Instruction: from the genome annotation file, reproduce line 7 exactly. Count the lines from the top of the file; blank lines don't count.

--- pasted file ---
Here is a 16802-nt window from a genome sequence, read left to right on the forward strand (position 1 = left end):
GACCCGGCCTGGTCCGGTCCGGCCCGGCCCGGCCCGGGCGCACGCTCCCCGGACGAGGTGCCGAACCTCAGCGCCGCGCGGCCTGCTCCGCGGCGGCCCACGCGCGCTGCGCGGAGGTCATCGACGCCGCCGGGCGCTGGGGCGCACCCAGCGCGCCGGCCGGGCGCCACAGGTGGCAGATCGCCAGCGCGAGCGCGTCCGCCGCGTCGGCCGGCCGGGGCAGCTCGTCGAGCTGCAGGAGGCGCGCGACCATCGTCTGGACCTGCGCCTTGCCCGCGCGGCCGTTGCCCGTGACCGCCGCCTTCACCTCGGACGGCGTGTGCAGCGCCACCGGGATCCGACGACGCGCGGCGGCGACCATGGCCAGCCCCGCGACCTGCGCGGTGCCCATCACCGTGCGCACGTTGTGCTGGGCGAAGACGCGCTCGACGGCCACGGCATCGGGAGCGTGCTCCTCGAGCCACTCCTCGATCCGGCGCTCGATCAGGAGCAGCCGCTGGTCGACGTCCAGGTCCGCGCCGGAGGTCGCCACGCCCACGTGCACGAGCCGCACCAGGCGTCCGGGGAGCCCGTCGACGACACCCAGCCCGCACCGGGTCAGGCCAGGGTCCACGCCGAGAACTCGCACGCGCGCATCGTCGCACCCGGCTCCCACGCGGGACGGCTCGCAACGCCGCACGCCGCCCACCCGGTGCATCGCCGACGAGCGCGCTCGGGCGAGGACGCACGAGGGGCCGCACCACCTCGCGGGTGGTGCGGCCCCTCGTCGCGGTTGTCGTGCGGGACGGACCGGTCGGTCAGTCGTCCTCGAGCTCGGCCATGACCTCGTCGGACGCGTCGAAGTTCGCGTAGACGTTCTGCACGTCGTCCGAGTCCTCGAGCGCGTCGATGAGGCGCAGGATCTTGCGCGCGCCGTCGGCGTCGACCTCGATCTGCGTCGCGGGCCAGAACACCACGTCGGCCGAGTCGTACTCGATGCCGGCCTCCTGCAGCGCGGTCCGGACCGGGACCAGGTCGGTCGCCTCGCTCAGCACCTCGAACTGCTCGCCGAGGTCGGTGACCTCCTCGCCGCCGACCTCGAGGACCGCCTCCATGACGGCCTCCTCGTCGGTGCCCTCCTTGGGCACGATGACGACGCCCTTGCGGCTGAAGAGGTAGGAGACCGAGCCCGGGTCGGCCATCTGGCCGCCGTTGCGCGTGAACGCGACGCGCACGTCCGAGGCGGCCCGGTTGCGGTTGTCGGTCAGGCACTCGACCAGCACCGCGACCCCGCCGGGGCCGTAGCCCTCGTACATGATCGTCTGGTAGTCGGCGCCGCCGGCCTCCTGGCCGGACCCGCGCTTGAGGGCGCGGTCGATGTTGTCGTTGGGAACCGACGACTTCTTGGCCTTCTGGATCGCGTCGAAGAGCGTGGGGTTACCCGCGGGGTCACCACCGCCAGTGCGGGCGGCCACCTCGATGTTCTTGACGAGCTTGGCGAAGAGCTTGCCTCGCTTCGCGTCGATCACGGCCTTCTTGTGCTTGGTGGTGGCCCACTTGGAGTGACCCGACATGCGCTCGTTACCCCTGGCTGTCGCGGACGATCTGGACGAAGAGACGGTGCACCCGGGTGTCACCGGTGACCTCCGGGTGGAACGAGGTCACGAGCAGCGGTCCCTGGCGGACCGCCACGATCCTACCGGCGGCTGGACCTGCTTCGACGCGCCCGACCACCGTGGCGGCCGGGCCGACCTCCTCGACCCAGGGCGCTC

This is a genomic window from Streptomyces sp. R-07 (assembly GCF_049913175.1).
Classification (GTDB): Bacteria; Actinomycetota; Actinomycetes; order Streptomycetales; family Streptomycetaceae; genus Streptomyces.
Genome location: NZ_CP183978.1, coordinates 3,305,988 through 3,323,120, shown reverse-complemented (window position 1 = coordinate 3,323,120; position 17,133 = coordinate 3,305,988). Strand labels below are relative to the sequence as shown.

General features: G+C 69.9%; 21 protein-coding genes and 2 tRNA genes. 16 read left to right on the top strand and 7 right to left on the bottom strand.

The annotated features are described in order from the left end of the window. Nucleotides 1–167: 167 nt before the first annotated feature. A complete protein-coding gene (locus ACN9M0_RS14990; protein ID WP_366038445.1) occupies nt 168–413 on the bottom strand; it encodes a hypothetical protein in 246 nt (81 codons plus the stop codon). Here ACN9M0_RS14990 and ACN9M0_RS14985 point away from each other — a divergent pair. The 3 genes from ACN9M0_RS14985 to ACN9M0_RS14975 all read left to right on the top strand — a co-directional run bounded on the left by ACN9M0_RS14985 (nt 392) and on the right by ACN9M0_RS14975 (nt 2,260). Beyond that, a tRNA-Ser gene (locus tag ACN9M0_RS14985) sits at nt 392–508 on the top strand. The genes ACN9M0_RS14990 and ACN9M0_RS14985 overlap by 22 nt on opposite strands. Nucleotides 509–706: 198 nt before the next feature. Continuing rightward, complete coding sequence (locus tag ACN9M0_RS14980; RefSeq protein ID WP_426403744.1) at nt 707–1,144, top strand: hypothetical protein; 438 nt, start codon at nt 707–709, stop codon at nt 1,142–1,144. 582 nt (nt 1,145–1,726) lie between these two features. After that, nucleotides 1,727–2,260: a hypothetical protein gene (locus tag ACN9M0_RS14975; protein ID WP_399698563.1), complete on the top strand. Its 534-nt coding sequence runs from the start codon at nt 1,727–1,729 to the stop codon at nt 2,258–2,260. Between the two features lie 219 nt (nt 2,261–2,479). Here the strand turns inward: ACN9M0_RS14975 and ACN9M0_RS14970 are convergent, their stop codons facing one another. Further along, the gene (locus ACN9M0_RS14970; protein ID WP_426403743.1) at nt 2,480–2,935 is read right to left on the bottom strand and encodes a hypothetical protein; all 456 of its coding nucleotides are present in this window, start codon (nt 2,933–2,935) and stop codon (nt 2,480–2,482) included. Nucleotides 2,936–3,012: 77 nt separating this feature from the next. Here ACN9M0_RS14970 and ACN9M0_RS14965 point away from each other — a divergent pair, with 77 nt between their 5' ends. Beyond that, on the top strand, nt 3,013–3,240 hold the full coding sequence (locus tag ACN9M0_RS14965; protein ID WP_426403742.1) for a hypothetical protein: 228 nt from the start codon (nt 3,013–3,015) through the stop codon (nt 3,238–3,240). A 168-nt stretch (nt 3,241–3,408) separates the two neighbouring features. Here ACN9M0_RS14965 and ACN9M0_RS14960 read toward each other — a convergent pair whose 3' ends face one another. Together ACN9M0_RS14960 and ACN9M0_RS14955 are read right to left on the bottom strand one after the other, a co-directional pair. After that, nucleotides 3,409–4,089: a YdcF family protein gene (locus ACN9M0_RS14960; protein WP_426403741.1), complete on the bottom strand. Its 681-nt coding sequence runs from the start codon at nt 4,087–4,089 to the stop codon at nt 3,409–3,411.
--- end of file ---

The annotated features are described in order from the left end of the window. Nucleotides 1–167: 167 nt before the first annotated feature. A complete protein-coding gene (locus ACN9M0_RS14990; protein ID WP_366038445.1) occupies nt 168–413 on the bottom strand; it encodes a hypothetical protein in 246 nt (81 codons plus the stop codon). Here ACN9M0_RS14990 and ACN9M0_RS14985 point away from each other — a divergent pair. The 3 genes from ACN9M0_RS14985 to ACN9M0_RS14975 all read left to right on the top strand — a co-directional run bounded on the left by ACN9M0_RS14985 (nt 392) and on the right by ACN9M0_RS14975 (nt 2,260). Beyond that, a tRNA-Ser gene (locus tag ACN9M0_RS14985) sits at nt 392–508 on the top strand. The genes ACN9M0_RS14990 and ACN9M0_RS14985 overlap by 22 nt on opposite strands. Nucleotides 509–706: 198 nt before the next feature. Continuing rightward, complete coding sequence (locus tag ACN9M0_RS14980; RefSeq protein ID WP_426403744.1) at nt 707–1,144, top strand: hypothetical protein; 438 nt, start codon at nt 707–709, stop codon at nt 1,142–1,144. 582 nt (nt 1,145–1,726) lie between these two features. After that, nucleotides 1,727–2,260: a hypothetical protein gene (locus tag ACN9M0_RS14975; protein ID WP_399698563.1), complete on the top strand. Its 534-nt coding sequence runs from the start codon at nt 1,727–1,729 to the stop codon at nt 2,258–2,260. Between the two features lie 219 nt (nt 2,261–2,479). Here the strand turns inward: ACN9M0_RS14975 and ACN9M0_RS14970 are convergent, their stop codons facing one another. Further along, the gene (locus ACN9M0_RS14970; protein ID WP_426403743.1) at nt 2,480–2,935 is read right to left on the bottom strand and encodes a hypothetical protein; all 456 of its coding nucleotides are present in this window, start codon (nt 2,933–2,935) and stop codon (nt 2,480–2,482) included. Nucleotides 2,936–3,012: 77 nt separating this feature from the next. Here ACN9M0_RS14970 and ACN9M0_RS14965 point away from each other — a divergent pair, with 77 nt between their 5' ends. Beyond that, on the top strand, nt 3,013–3,240 hold the full coding sequence (locus tag ACN9M0_RS14965; protein ID WP_426403742.1) for a hypothetical protein: 228 nt from the start codon (nt 3,013–3,015) through the stop codon (nt 3,238–3,240). A 168-nt stretch (nt 3,241–3,408) separates the two neighbouring features. Here ACN9M0_RS14965 and ACN9M0_RS14960 read toward each other — a convergent pair whose 3' ends face one another. Together ACN9M0_RS14960 and ACN9M0_RS14955 are read right to left on the bottom strand one after the other, a co-directional pair. After that, nucleotides 3,409–4,089: a YdcF family protein gene (locus ACN9M0_RS14960; protein WP_426403741.1), complete on the bottom strand. Its 681-nt coding sequence runs from the start codon at nt 4,087–4,089 to the stop codon at nt 3,409–3,411.